By Lindsay Elliott-Foose
Burma (also known as Myanmar) has essentially been under restrictive military rule since a coup d’etat in 1962, drawing criticism from the United Nations and other international organizations for human rights violations and suppression of freedom of speech and expression. But the past two years have seen significant moves towards more availability to human rights, primarily brought by the constitutional reforms in 2008, the elections in 2010, and the dissolution of the military-ruled State Peace and Development Council in 2011. Since 2011, the elected Burmese government has cultivated trade relationships with major powers, seen economic growth throughout various sectors, and allowed expansion of freedoms to its sixty million citizens.
Last month’s Irrawady International Literature Festival in Rangoon is one of the biggest indicators of the social changes in the country, as it brought thousands of people to the city of Rangoon to hear readings and discussions led by over 125 foreign and 50 local writers. Before this past year it is unlikely that such an event could have taken place, as the government actively censored written media and discouraged events that organized the citizens around any cause. In fact, when Jane Heyn, wife of the British ambassador to Burma, first conceived the idea of such a festival in 2011, she turned to activist Aung San Suu Kyi, opposition party leader of the National League for Democracy and Nobel laureate. Shortly after beginning to plan for the event, Suu Kyi was placed under house arrest yet again. Heyn knew that without Suu Kyi’s influence, the restrictive government would have not allowed the festival to occur, nor would it have the same draw for writers and audience members alike.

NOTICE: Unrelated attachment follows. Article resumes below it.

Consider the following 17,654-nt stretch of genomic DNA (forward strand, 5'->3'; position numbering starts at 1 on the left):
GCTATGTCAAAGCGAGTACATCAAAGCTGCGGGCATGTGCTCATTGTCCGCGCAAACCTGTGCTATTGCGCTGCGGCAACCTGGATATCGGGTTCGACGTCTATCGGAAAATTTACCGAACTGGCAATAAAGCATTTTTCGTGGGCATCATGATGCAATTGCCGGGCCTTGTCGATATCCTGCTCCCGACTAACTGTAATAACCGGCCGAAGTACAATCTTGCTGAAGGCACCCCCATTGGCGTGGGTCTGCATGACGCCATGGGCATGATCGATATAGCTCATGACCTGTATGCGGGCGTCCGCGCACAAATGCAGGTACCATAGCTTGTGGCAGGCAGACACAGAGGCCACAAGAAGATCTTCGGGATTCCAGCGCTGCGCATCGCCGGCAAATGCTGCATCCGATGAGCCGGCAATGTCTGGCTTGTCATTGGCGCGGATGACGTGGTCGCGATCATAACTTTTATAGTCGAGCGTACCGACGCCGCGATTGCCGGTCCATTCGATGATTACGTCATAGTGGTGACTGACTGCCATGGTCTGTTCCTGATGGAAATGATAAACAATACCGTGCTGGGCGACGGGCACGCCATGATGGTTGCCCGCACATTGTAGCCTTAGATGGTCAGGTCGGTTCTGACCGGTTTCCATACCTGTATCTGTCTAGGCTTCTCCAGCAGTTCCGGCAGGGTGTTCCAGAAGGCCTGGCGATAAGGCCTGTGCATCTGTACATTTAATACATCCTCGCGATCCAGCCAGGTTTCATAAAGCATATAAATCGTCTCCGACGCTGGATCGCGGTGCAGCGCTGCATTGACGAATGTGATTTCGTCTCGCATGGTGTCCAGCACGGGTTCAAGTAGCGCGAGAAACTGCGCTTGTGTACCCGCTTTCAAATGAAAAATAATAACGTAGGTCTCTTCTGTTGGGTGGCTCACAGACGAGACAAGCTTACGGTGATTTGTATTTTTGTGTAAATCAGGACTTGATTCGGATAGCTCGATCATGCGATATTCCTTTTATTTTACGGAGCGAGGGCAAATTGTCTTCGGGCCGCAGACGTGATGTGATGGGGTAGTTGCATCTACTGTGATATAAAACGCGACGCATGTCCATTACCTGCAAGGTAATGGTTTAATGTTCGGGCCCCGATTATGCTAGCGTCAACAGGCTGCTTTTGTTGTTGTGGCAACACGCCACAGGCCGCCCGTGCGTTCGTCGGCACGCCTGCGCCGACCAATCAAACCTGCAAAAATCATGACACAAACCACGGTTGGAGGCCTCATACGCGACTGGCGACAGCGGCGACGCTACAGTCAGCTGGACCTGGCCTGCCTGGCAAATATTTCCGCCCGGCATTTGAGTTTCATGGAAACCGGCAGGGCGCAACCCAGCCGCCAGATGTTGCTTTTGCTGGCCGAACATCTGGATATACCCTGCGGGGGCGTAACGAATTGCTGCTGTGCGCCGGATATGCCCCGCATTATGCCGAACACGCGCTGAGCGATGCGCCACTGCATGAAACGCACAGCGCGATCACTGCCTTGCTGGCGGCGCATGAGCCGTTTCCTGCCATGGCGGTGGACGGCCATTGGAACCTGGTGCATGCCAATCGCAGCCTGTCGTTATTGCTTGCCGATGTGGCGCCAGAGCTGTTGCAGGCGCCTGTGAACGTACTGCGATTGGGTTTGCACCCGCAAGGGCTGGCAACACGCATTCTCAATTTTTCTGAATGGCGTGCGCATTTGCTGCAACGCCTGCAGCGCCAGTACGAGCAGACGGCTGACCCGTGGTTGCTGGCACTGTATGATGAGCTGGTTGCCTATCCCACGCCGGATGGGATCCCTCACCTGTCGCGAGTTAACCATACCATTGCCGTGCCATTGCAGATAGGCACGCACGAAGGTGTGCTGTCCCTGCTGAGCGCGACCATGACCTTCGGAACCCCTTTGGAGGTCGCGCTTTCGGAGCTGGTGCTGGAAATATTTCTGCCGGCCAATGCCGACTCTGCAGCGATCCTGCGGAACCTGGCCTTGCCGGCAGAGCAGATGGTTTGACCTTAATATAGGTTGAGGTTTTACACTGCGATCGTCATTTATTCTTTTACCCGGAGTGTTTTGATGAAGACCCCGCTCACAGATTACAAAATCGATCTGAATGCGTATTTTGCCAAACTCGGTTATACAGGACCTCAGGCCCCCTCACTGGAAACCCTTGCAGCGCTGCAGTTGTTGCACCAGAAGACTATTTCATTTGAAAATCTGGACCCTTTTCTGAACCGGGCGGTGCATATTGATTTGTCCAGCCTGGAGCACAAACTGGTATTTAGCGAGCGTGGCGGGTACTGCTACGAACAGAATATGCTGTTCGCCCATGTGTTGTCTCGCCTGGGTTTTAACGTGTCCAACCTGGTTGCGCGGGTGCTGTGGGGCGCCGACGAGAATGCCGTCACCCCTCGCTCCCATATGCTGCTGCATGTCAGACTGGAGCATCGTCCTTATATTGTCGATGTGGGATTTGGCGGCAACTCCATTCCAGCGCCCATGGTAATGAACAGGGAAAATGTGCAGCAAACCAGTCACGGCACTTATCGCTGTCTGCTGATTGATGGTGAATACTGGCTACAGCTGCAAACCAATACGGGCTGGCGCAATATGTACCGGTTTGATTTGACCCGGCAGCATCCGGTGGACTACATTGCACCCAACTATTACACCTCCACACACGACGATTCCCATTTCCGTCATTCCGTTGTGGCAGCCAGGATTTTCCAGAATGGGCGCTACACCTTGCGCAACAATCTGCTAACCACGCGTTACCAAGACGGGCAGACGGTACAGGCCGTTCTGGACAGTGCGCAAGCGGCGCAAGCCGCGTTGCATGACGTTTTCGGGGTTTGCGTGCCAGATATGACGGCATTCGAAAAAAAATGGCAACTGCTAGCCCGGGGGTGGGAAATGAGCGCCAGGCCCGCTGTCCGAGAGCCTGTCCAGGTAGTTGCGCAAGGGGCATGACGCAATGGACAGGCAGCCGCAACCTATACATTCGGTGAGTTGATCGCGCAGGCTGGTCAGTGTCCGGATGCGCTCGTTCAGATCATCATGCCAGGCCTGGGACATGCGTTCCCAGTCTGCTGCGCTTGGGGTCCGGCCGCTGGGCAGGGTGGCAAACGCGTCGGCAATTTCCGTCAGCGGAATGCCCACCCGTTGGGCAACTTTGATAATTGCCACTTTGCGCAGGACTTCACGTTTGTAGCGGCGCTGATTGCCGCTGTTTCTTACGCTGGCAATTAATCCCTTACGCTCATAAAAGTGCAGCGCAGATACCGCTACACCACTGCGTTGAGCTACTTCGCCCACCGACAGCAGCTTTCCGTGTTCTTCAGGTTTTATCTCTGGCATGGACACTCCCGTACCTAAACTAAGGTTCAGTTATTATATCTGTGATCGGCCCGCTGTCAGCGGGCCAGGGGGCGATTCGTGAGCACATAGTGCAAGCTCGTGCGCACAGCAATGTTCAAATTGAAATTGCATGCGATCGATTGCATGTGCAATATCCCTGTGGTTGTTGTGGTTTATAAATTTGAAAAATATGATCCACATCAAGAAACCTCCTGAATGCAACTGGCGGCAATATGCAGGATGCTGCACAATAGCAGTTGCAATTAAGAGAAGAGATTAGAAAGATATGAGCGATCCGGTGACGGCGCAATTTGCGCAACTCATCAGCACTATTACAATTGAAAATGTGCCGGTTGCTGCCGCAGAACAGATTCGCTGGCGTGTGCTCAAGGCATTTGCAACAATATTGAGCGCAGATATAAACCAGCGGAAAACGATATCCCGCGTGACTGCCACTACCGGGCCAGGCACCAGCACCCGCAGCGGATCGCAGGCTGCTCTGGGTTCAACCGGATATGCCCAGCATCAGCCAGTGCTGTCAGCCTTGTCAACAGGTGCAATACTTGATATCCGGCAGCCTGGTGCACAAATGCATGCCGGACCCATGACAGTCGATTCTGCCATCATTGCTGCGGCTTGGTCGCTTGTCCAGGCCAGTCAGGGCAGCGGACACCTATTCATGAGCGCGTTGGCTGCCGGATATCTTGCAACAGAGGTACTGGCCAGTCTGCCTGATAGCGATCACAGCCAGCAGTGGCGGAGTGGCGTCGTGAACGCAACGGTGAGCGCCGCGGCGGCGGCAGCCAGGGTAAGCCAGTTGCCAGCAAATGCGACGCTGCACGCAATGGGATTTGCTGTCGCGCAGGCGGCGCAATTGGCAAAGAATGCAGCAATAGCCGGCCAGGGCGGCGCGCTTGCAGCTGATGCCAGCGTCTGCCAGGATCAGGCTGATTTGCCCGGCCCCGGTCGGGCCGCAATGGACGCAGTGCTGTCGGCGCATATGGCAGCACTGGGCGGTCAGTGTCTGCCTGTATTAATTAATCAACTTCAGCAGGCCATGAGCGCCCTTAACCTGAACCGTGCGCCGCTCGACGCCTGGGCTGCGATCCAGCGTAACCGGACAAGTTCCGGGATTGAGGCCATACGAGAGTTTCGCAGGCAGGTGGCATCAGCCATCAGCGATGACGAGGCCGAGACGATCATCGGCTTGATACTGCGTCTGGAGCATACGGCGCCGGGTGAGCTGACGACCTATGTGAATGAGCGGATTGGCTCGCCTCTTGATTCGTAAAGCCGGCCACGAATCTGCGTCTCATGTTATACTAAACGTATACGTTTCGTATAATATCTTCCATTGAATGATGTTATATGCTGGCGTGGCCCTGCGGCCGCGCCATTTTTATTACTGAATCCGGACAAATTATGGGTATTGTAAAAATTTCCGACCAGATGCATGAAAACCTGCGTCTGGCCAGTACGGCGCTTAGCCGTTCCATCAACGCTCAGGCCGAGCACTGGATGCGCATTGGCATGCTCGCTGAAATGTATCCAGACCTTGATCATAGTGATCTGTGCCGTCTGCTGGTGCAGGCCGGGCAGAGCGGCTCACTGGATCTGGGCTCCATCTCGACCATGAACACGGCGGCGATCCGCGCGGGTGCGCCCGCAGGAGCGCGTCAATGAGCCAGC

And indeed, Aung San Suu Kyi was the unofficial guest of honor at the three-day festival, even as it was held at the Inya Lake Hotel, just across the lake from her prison. But also in attendance were several other well-known writers and activitists, including Fergal Keane, who is a BBC correspondent and the founder of the Jaipur Literary Festival, as well as Vikram Seth, Sudha Shah, Jung Chang, and Shwegu May Hnin. These honored guests, among many others, read passages from their own writings, spoke about personal experiences of obstacles to their activism and political expression, led discussions among the thousands of guests, as well as attended cultural art performances.
The Irrawady Festival was simultaneously a landmark movement marking immense progress and freedom in the nation, and a simple gathering of similarly interested people. As seventeen-year old writer Aung Zin Phyo Thein hinted in his interview with The Guardian, the festival sent one resounding message to all those within and beyond the borders of Burma—“Don’t be scared. Just write.”
Lindsay Elliott-Foose is a junior at Carnegie Mellon University double majoring in decision science and global studies, and minoring in Chinese studies. Carnegie Mellon is home to the Upsilon of Pennsylvania chapter of Phi Beta Kappa.